“Classic” things not only stand the test of time as being “good”, they are (by definition) great examples of what a certain genre entails: “A classic example of science fiction”, for example. A “classic” is the description of, or standard of the breed, or so I've been taught, and therefore is more than simply something which is in general “good” and has stood the test of time.

    To be truly "classic" eople must also be able to refer to classic things in the acedemic sense - beyond simple subjective personal opinion - and be able to “use them as a guide” for what is “good” in that field.

    “David Copperfied” isn’t a classic simply because it is a great story which is incredibly interesting and which has satisfied the requirement of standing the test of time; it is a classic because it contains certain literary elements that embody the very definition of classic literature. (An interesting future post, if you are not already too tired of posting about writing, might be a discussion of what those “elements” are.)

    A classic is an archtype of something; one not only enjoys it, but one must be able to refer to it as a “model” to follow. True classics actually define excellence. Critics of other subsequent works use that definition to evaluate what is “good” or “in error or deviation from the classic” in an acedemic sense, in other literature or sculpture or music or paintings.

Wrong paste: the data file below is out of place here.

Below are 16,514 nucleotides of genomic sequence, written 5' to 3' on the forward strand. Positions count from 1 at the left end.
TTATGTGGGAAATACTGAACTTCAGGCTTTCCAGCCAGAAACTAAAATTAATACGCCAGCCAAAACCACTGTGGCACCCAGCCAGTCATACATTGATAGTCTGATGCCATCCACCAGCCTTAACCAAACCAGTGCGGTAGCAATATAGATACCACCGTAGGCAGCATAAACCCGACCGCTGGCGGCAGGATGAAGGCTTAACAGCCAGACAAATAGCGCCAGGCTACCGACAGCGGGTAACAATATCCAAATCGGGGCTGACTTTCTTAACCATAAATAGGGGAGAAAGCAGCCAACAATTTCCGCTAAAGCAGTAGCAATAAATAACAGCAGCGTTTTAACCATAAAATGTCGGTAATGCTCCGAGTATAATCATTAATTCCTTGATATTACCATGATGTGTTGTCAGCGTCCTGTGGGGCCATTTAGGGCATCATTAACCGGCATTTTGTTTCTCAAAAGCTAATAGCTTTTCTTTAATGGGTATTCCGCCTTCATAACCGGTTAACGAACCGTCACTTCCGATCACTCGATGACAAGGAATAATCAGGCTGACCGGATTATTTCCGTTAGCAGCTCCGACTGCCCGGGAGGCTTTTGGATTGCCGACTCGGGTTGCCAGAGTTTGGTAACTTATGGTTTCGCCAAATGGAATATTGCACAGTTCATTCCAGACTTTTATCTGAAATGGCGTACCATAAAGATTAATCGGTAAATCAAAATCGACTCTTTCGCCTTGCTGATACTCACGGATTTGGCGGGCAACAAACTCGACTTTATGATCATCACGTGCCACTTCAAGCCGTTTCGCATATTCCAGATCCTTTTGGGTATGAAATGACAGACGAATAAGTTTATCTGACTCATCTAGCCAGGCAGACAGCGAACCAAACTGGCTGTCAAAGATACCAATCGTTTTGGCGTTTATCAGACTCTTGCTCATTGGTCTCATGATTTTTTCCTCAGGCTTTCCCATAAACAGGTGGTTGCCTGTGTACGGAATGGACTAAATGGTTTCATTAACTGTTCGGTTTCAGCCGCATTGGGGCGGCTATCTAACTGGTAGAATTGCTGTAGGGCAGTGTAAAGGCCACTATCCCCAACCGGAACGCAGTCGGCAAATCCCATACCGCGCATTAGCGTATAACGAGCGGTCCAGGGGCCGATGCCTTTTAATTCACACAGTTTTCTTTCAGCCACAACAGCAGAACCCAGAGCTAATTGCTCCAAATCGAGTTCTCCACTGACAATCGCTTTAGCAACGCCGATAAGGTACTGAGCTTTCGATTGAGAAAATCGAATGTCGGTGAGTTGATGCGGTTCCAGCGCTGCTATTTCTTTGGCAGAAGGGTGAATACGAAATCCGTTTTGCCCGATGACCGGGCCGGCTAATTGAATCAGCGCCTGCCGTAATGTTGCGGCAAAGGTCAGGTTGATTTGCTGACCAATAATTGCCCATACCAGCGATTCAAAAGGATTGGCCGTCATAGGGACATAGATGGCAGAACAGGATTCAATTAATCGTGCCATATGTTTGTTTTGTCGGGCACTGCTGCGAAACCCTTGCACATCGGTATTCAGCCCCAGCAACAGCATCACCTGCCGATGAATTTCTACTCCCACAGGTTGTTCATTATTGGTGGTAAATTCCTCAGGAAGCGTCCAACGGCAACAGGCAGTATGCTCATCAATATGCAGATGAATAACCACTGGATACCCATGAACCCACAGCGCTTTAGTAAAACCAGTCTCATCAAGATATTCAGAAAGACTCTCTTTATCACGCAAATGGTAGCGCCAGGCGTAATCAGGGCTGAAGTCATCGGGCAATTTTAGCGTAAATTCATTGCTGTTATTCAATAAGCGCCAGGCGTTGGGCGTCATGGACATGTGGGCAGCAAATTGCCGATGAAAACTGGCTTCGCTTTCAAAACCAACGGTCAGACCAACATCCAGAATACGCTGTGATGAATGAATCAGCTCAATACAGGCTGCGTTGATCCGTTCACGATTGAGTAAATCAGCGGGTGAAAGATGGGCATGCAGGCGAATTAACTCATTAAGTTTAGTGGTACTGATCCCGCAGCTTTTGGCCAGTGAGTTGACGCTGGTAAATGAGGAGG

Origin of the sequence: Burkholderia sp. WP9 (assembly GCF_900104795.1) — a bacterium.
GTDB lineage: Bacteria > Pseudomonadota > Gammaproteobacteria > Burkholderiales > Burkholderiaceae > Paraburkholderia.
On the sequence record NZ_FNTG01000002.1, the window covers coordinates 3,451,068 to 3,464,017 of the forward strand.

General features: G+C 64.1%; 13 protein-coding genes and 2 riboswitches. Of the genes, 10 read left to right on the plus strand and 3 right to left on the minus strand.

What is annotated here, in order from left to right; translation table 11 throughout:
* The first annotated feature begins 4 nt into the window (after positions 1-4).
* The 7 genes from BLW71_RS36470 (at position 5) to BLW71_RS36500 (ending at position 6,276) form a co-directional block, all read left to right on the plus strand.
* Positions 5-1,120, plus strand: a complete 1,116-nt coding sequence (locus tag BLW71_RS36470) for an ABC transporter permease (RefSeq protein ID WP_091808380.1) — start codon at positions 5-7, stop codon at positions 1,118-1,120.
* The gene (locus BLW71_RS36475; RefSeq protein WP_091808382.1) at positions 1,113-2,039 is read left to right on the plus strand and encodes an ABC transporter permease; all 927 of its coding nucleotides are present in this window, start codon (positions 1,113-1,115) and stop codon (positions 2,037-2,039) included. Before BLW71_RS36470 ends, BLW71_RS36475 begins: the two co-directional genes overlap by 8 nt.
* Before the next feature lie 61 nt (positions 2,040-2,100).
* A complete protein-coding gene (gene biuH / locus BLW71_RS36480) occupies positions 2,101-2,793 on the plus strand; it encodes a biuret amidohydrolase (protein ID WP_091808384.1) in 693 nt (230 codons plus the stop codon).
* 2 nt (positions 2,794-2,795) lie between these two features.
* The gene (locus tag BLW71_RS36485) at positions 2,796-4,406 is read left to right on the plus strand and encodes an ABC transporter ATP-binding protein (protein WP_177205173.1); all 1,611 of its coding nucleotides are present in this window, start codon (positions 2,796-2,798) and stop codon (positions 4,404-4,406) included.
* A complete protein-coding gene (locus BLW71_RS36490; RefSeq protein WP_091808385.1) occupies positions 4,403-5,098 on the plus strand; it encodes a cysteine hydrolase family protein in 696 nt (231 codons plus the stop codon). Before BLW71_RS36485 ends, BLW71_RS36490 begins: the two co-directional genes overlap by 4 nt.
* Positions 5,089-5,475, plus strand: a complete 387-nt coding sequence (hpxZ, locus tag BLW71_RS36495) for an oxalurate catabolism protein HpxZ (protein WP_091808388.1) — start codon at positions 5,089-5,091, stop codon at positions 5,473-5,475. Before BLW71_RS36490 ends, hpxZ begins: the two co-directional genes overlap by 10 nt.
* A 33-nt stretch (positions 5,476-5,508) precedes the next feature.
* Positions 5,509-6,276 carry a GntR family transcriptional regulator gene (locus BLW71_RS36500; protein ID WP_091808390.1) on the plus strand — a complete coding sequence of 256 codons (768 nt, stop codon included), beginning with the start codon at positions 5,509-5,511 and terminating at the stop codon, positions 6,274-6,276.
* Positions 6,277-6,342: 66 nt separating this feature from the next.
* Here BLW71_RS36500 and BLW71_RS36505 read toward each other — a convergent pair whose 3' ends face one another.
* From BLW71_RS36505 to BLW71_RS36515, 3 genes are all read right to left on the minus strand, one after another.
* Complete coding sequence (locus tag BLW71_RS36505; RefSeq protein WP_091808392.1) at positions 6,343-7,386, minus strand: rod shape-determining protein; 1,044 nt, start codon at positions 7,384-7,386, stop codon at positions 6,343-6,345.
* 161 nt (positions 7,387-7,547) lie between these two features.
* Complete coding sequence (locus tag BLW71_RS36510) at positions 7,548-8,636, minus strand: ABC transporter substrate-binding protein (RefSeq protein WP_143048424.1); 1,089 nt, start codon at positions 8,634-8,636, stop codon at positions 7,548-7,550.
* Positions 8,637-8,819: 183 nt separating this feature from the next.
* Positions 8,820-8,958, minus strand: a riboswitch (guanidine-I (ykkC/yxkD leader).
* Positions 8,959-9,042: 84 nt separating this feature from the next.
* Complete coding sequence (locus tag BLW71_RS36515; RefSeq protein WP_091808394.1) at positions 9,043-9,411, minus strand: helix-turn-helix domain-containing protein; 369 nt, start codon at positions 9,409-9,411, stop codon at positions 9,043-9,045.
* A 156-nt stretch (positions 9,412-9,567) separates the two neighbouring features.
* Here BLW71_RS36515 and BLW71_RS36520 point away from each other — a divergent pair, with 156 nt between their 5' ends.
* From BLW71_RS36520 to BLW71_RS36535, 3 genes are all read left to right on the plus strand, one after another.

One does not have to guess or speculate what “classic” means. David Copperfied is a classic. Beethoven’s fifth symphony is a classic. Van Gogh’s Starry Night is a classic. A ‘55 Chevy is a classic. It goes beyond simply a matter of personal opinion.

    A classic is that which against all other subsequent attempts are judged.

  • Stephanie B

    I think the term you used, "standard," is an excellent one.

    The only thing I would add to your comment (which is well-thought out) is that there may be more than one standard, because not everyone judges the works the same. Because writing, although having standards and rules and all that, is still a subjective medium, not everyone will be looking to the same literature as an example, though some will be referred to more than others.

  • The Mother

    I have been spending some time rereading classics lately; unfortunately, I often find myself being disappointed.

    While I agree with your points in general, I have to say that there are a lot of "classics" out there that really don't make the modern cut. I'm sure they were fantastic in their era.

    So I'm not sure what makes a modern classic. I think it needs more study.